# Drawing vertical line through a circle to find for what x does that vertical line div

• May 19th 2013, 08:06 PM
pandakrap
Drawing vertical line through a circle to find for what x does that vertical line div
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Hi all, I would appreciate some help with the problem:

The problem state: "A building design consultant is going to make a 14 foot diameter windowwith a vertical cut through the glass so that 2/3 of the glass can be tinted. Wheres should this cut be made?"

As you can see in the above attachment, I was able to conclude into some sort of equation, but when I solve that equation to 49*pi/3 via wolfmath, I got about 6.83 = x, which does not make sense because the radius is 7 and that wouldn't be 1/3 if you draw the vertical line through it to divide the circle.

If you could help me out, I would really appreciate it.

Thank you,
• May 19th 2013, 09:09 PM
Prove It
Re: Drawing vertical line through a circle to find for what x does that vertical line
First note that the area of this circle would be \displaystyle \displaystyle \begin{align*} \pi \cdot 7^2 = 49\,\pi \textrm{ units}\, ^2 \end{align*}

If we place the circle on a set of axes centred at the origin, it has equation \displaystyle \displaystyle \begin{align*} x^2 + y^2 = 7^2 \end{align*} then draw in the vertical line \displaystyle \displaystyle \begin{align*} x = a \end{align*} somewhere to the right of the y-axis, we wish to know what value of x this is so that it splits the circle into areas in the ratio 2:1. So that means the area bounded between this line and the circle on the right will be \displaystyle \displaystyle \begin{align*} \frac{49 \, \pi}{3} \,\textrm{units}\,^2 \end{align*}, and since this is evenly distributed above and below the x-axis, the area above the x-axis is \displaystyle \displaystyle \begin{align*} \frac{49 \, \pi }{6} \, \textrm{units} \, ^2 \end{align*}.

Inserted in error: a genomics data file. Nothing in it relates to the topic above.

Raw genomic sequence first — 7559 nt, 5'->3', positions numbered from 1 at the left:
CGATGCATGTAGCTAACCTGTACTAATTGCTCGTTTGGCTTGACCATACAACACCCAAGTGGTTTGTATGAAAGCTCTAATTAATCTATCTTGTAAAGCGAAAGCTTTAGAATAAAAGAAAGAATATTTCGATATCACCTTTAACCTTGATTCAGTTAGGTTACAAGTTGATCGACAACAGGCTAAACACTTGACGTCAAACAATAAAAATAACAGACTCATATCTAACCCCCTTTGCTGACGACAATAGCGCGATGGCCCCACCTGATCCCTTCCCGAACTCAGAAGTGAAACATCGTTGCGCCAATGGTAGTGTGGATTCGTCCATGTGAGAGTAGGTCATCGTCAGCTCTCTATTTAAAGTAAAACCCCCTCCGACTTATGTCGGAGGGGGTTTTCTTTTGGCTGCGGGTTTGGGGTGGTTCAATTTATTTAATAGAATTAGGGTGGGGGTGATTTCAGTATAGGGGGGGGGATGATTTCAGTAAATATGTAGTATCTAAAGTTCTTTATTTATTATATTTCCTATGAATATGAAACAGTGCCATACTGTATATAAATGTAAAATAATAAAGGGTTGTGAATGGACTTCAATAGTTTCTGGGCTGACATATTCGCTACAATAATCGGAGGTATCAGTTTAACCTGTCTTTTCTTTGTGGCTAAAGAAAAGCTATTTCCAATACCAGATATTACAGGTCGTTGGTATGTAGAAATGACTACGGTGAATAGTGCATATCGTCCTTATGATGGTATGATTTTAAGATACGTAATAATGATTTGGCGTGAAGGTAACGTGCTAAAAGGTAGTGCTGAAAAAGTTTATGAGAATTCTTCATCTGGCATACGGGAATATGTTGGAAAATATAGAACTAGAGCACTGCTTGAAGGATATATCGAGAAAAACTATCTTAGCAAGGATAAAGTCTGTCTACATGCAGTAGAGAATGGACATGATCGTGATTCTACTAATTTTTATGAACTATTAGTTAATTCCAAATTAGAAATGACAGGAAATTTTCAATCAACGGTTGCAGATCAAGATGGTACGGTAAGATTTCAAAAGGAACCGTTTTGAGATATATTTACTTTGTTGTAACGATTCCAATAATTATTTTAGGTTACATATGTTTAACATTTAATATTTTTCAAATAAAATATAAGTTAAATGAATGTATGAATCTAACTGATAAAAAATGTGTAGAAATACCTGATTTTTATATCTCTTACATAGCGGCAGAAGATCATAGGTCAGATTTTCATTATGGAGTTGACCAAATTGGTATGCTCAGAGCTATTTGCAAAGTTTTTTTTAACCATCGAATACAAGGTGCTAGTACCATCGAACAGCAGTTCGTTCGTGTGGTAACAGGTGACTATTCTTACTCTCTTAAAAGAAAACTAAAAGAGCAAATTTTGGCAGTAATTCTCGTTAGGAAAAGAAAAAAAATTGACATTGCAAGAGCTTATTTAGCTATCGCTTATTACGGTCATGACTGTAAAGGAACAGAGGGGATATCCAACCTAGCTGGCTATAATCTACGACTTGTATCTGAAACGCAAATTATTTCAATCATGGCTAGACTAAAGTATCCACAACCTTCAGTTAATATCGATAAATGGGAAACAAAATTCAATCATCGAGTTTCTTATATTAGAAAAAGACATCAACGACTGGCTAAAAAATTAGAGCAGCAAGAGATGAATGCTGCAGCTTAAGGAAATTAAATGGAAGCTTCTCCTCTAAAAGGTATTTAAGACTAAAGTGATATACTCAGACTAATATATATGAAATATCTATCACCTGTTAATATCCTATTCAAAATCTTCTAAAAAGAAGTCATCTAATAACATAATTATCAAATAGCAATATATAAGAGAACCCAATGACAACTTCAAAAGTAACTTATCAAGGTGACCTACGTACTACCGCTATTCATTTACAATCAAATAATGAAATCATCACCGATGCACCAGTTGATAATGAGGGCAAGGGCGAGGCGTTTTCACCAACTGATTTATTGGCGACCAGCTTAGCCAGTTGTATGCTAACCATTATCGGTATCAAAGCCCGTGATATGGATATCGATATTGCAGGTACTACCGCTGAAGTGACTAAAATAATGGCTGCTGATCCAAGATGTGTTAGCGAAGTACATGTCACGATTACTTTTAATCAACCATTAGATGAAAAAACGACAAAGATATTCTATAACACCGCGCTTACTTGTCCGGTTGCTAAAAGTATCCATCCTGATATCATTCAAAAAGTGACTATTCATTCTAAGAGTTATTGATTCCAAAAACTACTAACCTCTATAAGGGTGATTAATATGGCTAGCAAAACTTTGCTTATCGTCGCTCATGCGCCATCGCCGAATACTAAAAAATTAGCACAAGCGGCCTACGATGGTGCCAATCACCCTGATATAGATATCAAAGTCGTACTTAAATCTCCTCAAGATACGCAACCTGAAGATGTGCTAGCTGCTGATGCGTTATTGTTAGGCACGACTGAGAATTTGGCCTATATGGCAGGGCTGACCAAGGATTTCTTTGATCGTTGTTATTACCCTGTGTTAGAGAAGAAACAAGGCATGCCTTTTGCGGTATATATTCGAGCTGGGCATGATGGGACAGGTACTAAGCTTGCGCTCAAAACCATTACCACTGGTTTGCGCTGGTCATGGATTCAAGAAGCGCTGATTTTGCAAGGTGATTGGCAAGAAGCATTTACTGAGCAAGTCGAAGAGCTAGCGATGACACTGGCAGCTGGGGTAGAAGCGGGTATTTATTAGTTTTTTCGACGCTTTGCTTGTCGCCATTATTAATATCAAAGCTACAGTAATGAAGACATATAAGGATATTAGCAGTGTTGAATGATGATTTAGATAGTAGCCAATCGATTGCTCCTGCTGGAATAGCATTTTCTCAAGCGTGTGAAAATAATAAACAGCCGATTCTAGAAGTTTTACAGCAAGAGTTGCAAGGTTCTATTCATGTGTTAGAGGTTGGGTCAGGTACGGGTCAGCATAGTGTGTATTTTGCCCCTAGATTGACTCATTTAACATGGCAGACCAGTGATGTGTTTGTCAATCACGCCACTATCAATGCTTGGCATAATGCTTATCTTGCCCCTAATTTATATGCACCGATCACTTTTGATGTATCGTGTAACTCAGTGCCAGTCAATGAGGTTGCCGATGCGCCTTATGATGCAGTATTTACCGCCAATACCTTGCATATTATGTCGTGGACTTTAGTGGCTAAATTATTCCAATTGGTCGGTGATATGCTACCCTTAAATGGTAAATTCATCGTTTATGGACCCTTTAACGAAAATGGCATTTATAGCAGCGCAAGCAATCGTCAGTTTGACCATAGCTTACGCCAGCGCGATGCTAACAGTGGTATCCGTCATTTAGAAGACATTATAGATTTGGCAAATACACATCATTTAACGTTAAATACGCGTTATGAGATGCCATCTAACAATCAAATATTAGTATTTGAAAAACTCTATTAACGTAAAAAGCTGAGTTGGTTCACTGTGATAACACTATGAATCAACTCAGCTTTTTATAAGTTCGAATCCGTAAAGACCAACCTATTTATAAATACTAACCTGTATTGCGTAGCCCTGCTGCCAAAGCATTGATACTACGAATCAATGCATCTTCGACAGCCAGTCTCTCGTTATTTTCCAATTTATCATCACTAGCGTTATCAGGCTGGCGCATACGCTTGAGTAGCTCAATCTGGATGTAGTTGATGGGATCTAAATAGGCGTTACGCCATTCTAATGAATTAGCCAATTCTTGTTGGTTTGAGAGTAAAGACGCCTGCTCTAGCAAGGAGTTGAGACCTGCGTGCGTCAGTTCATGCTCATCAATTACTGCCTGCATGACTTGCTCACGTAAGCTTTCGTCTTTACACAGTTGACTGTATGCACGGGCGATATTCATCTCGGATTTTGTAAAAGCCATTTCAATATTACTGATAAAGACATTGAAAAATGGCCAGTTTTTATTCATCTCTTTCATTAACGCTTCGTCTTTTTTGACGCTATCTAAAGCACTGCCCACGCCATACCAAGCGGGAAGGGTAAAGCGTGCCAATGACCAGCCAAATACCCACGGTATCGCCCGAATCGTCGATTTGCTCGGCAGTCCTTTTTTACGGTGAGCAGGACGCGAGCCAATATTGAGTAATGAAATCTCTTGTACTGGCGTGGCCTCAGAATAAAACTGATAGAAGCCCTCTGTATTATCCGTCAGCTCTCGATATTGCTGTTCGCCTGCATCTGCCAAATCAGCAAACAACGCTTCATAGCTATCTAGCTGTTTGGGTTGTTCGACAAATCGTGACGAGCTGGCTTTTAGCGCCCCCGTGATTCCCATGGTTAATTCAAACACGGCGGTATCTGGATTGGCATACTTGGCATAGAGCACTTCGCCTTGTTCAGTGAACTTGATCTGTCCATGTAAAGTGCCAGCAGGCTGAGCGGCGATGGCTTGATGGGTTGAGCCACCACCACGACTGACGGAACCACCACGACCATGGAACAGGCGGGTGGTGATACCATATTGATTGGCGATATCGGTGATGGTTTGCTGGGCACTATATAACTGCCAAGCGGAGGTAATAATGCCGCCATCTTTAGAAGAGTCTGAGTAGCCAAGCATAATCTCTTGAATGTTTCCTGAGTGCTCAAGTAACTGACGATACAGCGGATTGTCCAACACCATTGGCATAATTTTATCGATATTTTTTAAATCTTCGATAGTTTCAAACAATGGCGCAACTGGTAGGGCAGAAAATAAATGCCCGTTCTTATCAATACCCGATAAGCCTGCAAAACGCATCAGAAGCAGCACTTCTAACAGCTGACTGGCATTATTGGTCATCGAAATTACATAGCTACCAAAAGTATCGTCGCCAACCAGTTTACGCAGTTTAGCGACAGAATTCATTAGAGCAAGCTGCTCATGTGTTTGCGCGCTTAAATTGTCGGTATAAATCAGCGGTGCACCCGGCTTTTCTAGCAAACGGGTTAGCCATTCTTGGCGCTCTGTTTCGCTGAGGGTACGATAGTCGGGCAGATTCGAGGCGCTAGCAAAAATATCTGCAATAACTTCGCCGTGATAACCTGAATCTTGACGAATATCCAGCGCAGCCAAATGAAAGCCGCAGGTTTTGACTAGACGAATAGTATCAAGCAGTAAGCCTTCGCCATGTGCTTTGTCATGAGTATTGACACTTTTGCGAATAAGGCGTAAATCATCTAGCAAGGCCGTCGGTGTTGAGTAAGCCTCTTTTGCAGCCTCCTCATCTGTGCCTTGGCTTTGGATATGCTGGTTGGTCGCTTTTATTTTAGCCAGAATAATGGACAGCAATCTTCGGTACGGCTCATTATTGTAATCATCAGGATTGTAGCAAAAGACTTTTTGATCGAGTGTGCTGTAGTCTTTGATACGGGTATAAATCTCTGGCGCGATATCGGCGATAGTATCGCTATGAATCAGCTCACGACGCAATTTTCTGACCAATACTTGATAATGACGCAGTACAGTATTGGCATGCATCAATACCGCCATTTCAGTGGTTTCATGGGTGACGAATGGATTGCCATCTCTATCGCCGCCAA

So we can set up an integral for the area bounded by the circle, the x-axis and the vertical line \displaystyle \displaystyle \begin{align*} x = a \end{align*} as \displaystyle \displaystyle \begin{align*} A = \int_a^7{ \sqrt{ 49 - x^2 } \, dx } \end{align*}.

Equating this to the known area we have \displaystyle \displaystyle \begin{align*} \int_a^7{ \sqrt{ 49 - x^2 } \, dx } &= \frac{ 49 \, \pi }{ 6} \end{align*}.

In order to evaluate this integral and solve for the value of a, we need to make a trigonometric substitution \displaystyle \displaystyle \begin{align*} x = 7\sin{(\theta)} \implies dx = 7\cos{(\theta)}\,d\theta \end{align*} and note that when \displaystyle \displaystyle \begin{align*} x = a , \theta = \arcsin{ \left( \frac{a}{7} \right) } \end{align*} and when \displaystyle \displaystyle \begin{align*} x = 7 , \theta = \frac{\pi}{2} \end{align*}. Substituting gives